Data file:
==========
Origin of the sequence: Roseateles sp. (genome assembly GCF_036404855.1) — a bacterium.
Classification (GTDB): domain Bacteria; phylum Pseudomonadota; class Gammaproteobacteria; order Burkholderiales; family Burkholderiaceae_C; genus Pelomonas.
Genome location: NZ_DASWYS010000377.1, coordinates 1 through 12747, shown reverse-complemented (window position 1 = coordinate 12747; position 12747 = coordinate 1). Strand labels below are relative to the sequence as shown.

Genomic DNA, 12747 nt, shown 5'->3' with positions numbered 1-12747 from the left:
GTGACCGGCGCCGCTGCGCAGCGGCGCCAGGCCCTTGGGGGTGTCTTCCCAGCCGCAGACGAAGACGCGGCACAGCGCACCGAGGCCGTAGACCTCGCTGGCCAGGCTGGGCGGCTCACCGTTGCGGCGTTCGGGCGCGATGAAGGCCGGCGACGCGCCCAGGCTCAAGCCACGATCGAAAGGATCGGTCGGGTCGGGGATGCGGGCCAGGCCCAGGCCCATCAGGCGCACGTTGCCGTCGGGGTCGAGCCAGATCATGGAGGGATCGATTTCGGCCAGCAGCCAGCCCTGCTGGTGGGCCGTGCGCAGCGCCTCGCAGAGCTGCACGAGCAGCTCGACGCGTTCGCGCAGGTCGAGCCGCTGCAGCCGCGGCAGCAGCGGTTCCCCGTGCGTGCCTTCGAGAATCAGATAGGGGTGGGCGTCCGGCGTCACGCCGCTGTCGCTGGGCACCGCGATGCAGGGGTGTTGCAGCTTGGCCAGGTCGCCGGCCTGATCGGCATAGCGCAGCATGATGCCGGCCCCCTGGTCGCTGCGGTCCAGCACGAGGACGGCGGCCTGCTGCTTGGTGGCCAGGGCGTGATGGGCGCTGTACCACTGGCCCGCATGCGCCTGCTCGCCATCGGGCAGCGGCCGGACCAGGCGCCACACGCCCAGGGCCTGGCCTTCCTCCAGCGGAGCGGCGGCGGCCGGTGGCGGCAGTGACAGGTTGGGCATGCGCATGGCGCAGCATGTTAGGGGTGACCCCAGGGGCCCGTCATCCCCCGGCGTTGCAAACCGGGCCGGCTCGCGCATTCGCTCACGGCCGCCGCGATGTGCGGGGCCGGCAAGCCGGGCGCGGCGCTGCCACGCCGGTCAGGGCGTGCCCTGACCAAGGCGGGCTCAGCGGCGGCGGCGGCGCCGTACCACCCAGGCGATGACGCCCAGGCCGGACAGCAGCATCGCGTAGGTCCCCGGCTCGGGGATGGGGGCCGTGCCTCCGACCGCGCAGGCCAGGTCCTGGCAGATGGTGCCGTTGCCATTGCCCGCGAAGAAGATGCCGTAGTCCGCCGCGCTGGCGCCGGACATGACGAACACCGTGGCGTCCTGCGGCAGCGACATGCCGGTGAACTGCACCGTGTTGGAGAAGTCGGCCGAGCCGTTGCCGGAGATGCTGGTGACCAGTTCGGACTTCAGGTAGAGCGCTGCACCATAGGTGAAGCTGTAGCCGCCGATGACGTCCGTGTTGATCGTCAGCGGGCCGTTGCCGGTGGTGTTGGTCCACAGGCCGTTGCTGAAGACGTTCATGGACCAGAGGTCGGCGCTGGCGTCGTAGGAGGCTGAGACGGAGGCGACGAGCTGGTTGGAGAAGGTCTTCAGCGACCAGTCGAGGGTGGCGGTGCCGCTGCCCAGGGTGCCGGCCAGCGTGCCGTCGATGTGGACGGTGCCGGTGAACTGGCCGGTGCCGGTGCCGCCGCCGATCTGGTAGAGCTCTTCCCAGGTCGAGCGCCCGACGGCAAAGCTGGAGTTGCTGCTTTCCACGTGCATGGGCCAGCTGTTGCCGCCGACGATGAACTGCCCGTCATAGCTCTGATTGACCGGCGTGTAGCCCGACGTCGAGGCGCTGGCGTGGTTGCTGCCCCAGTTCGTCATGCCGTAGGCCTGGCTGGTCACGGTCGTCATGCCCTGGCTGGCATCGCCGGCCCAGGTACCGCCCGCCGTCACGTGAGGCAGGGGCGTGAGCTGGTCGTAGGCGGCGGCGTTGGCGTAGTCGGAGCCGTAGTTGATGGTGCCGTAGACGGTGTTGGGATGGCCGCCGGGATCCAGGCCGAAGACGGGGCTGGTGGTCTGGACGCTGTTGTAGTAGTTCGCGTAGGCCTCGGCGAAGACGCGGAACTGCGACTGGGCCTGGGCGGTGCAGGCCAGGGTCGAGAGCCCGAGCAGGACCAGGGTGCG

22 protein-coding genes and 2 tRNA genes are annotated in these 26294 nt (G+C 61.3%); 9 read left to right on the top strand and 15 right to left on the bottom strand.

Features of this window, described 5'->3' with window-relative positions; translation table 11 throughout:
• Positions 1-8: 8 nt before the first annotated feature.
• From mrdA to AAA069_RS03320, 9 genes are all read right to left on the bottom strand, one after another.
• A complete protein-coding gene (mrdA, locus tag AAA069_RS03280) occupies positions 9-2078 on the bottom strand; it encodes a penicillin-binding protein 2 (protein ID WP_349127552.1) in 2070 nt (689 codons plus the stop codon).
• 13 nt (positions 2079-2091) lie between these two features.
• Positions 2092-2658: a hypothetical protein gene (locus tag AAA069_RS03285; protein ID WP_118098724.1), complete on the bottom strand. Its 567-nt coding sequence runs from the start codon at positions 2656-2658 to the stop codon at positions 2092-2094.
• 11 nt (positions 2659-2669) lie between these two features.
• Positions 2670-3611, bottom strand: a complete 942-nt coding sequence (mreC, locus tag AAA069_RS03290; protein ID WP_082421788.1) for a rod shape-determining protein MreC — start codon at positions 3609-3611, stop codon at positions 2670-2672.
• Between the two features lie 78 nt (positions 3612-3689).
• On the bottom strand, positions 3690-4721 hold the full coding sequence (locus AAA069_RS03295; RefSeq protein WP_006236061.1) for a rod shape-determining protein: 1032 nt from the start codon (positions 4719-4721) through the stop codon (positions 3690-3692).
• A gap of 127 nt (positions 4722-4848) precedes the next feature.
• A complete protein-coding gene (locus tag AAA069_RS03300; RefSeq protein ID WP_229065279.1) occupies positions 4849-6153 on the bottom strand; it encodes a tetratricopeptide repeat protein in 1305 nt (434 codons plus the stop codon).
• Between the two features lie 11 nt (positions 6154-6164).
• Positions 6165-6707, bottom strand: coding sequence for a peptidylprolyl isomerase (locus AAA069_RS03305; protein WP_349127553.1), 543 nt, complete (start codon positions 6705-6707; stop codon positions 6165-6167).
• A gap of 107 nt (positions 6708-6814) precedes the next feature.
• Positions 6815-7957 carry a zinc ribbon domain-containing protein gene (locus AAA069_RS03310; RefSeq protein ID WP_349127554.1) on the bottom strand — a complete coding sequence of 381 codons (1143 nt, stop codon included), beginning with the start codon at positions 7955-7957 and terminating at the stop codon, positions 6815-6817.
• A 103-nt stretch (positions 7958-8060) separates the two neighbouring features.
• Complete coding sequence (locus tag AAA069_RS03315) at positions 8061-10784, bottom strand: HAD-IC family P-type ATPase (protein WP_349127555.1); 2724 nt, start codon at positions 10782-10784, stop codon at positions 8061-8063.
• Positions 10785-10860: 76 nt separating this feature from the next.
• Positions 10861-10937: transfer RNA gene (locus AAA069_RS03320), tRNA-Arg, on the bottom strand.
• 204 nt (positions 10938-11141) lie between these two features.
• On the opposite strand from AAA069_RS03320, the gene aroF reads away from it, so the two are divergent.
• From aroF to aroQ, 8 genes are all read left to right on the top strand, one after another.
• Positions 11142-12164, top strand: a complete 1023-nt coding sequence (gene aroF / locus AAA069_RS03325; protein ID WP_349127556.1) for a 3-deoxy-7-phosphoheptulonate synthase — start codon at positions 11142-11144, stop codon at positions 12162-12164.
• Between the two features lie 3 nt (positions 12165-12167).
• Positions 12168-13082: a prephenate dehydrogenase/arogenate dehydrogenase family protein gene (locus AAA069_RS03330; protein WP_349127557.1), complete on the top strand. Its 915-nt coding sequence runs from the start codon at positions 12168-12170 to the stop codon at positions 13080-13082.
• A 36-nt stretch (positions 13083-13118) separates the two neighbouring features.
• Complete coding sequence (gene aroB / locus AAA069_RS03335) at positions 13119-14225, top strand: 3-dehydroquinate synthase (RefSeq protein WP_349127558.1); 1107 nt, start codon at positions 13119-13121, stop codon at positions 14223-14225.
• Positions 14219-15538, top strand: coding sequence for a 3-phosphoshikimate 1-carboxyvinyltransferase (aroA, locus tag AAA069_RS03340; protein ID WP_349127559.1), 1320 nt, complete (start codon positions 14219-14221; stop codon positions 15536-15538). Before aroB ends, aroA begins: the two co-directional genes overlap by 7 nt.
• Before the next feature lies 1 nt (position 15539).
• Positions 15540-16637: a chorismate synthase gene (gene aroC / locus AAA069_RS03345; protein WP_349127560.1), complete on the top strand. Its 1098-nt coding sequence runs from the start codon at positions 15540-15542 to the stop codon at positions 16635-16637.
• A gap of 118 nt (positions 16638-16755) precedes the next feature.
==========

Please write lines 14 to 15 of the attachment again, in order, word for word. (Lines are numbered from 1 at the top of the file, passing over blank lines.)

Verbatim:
• Positions 2670-3611, bottom strand: a complete 942-nt coding sequence (mreC, locus tag AAA069_RS03290; protein ID WP_082421788.1) for a rod shape-determining protein MreC — start codon at positions 3609-3611, stop codon at positions 2670-2672.
• Between the two features lie 78 nt (positions 3612-3689).